Right on time, we find ourselves with a new release of Kubernetes! Congrats and a big thank you to everyone who worked hard to create and ship Kubernetes 1.23 over the past few months. Stay tuned as the major distros are probably all working hard to get 1.23 support added as soon as possible so we can all easily try out the latest bits! With the last release of 2021, we are focusing this issue on some of the new changes that are out, and trying to help you stay up to date! 🎉
Let’s start with the upstream source of what’s changed. The release team works hard to make sure this is an organized and complete changelog of what’s happened since 1.22. It’s a long list, and we have a lot to dig into. 🗃️
With each release of Kubernetes, we can count on the folks over at Sysdig to ship a “What’s New” blog post highlighting some of the most talked about features. If you want the tldr; of the Kubernetes 1.23 release notes, give this a read. Of note for those writing an operator is the validation rules. Take a look at x-kubernetes-validation-rules in this post and think about how many bad-configuration scenarios you might be able to avoid with some input validation and rules!
Originally planned for 1.23, the removal of Dockershim from the kubelet is pushed back to 1.24. So, if you are counting on this functionality to be present, you are still good in 1.23, but need to schedule some time to migrate off before 1.24 ships. This blog post from Tripwire shares some of the details about what to plan for and how to be prepared! 📃
With the inclusion of the Common Expression Language into CRDs with 1.23, we wanted to find the best technical resource on how CRDs are currently validated (pre-1.23). This great post from Daniel Mangum is the perfect answer to this. If you have an operator, hopefully you know all of these now and can map the common expression language syntax knowledge on top of the existing validation.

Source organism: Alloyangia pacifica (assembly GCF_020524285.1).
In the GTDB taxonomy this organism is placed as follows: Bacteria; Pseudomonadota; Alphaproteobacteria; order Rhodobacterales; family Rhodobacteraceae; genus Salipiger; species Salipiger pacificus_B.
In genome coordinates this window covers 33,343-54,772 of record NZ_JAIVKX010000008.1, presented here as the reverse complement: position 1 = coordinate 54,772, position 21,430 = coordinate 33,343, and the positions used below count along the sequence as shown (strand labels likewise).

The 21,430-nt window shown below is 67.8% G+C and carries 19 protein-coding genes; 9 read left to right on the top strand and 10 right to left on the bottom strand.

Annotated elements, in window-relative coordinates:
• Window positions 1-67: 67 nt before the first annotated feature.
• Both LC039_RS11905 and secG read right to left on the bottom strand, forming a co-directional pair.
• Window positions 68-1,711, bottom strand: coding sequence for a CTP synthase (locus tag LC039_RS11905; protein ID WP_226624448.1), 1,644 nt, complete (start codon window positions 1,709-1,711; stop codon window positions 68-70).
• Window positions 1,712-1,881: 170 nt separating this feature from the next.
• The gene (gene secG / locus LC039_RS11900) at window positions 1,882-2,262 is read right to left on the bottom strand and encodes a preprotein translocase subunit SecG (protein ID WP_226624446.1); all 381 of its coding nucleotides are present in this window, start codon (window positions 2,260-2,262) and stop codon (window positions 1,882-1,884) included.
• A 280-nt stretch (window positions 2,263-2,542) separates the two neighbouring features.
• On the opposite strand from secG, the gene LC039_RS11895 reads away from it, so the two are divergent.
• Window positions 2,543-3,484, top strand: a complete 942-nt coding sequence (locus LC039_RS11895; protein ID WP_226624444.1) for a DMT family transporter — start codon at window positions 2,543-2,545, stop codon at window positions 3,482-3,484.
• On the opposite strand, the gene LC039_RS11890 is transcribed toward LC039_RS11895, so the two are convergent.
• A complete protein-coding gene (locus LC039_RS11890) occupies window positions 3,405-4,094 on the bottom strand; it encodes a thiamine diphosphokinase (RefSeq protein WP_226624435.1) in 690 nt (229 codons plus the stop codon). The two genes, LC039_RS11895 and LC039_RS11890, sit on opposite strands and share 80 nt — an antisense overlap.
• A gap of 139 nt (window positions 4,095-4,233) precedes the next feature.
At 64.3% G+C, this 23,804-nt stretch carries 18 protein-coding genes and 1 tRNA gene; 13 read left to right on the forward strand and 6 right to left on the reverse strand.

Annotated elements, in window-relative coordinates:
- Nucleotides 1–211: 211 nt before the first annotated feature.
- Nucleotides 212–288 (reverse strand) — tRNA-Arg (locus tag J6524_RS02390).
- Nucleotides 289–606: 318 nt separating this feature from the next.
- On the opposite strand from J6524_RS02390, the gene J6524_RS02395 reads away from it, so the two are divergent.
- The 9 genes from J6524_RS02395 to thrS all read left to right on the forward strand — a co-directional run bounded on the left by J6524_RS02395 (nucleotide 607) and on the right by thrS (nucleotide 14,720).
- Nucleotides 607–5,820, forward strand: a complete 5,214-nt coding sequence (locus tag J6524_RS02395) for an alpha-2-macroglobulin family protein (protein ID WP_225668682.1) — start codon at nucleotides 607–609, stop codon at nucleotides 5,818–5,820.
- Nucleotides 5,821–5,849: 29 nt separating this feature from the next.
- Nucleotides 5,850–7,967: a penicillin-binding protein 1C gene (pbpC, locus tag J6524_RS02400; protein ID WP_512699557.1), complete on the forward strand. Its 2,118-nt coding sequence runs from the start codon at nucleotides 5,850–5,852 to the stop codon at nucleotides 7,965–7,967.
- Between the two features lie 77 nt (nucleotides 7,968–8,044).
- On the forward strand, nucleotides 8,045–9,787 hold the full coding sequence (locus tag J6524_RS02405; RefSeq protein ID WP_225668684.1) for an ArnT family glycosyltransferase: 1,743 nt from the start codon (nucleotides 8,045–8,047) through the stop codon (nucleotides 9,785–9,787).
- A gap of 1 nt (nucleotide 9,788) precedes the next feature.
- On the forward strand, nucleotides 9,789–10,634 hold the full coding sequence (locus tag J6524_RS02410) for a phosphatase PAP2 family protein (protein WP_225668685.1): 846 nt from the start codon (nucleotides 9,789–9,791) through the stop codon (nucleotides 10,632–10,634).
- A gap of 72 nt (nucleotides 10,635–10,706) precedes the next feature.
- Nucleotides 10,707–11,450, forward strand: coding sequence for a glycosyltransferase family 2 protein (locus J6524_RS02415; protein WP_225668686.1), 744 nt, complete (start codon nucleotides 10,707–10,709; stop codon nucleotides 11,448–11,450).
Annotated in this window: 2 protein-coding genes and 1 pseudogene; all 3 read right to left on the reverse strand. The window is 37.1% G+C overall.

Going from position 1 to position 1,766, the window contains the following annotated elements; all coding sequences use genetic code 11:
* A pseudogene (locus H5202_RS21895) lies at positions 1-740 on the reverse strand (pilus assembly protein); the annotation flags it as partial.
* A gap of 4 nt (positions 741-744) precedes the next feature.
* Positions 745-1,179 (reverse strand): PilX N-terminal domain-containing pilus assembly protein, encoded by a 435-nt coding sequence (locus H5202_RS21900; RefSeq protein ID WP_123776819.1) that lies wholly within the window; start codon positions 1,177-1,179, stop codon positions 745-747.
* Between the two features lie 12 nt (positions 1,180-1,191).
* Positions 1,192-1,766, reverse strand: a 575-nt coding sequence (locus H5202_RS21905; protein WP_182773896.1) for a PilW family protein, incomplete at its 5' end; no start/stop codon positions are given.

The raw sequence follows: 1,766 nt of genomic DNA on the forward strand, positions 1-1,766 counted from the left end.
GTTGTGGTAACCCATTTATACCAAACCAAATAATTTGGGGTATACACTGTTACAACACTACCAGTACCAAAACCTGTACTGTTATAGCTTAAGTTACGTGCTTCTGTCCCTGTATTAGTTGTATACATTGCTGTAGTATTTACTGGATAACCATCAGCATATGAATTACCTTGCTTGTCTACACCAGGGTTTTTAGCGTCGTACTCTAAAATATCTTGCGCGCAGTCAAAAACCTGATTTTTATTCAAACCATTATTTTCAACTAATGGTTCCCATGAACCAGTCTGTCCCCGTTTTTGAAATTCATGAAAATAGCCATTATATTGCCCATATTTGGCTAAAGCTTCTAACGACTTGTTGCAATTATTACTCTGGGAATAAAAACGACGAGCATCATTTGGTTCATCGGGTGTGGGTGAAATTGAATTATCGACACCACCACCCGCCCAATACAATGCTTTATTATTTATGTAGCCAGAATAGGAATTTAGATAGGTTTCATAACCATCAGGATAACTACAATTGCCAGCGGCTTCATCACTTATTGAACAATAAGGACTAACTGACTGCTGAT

From the most recent KubeCon (Los Angeles), Lachlan explains the dual-stack (IPv4/IPv6) feature that’s GA now with K8s 1.23. This is a great feature that was hard to build. More networks are IPv6 only these days, and the number is only going to continue to grow. Dual-stack networking is a great way to get started on your IPv6 journey! 🌐
It seems like we were just talking about the alpha release of ephemeral volumes, and now it's already beta. This post digs into some use cases to explain why you might want to use ephemeral volumes, and then explains how to get started with them. These are a powerful tool to use and GA in 1.23! 🛠️
Just over a week left, if you want to talk in Valencia! Even if you don’t submit or get selected, we hope to see you there in a few months!